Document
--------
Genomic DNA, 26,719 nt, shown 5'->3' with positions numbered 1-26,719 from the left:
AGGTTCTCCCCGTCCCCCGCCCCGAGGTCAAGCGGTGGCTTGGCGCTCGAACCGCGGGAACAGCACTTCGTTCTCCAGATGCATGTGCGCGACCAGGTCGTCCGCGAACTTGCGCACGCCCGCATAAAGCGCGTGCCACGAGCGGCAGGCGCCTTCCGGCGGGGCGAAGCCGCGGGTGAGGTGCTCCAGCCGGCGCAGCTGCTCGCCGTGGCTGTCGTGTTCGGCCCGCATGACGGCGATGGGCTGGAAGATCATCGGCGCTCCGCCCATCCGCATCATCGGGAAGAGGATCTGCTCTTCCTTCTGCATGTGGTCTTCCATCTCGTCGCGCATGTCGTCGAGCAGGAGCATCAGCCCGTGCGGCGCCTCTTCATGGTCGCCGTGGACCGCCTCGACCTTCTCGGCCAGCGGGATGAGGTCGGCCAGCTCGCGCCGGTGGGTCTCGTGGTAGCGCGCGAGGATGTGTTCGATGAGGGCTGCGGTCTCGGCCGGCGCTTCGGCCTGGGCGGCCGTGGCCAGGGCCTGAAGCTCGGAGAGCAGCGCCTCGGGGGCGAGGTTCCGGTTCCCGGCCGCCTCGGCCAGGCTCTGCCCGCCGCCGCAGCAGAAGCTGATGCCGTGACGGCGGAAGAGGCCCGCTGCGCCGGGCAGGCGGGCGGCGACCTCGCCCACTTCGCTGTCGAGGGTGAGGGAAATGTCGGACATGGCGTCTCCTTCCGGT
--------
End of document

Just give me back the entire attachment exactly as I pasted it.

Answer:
Genomic DNA, 26,719 nt, shown 5'->3' with positions numbered 1-26,719 from the left:
AGGTTCTCCCCGTCCCCCGCCCCGAGGTCAAGCGGTGGCTTGGCGCTCGAACCGCGGGAACAGCACTTCGTTCTCCAGATGCATGTGCGCGACCAGGTCGTCCGCGAACTTGCGCACGCCCGCATAAAGCGCGTGCCACGAGCGGCAGGCGCCTTCCGGCGGGGCGAAGCCGCGGGTGAGGTGCTCCAGCCGGCGCAGCTGCTCGCCGTGGCTGTCGTGTTCGGCCCGCATGACGGCGATGGGCTGGAAGATCATCGGCGCTCCGCCCATCCGCATCATCGGGAAGAGGATCTGCTCTTCCTTCTGCATGTGGTCTTCCATCTCGTCGCGCATGTCGTCGAGCAGGAGCATCAGCCCGTGCGGCGCCTCTTCATGGTCGCCGTGGACCGCCTCGACCTTCTCGGCCAGCGGGATGAGGTCGGCCAGCTCGCGCCGGTGGGTCTCGTGGTAGCGCGCGAGGATGTGTTCGATGAGGGCTGCGGTCTCGGCCGGCGCTTCGGCCTGGGCGGCCGTGGCCAGGGCCTGAAGCTCGGAGAGCAGCGCCTCGGGGGCGAGGTTCCGGTTCCCGGCCGCCTCGGCCAGGCTCTGCCCGCCGCCGCAGCAGAAGCTGATGCCGTGACGGCGGAAGAGGCCCGCTGCGCCGGGCAGGCGGGCGGCGACCTCGCCCACTTCGCTGTCGAGGGTGAGGGAAATGTCGGACATGGCGTCTCCTTCCGGT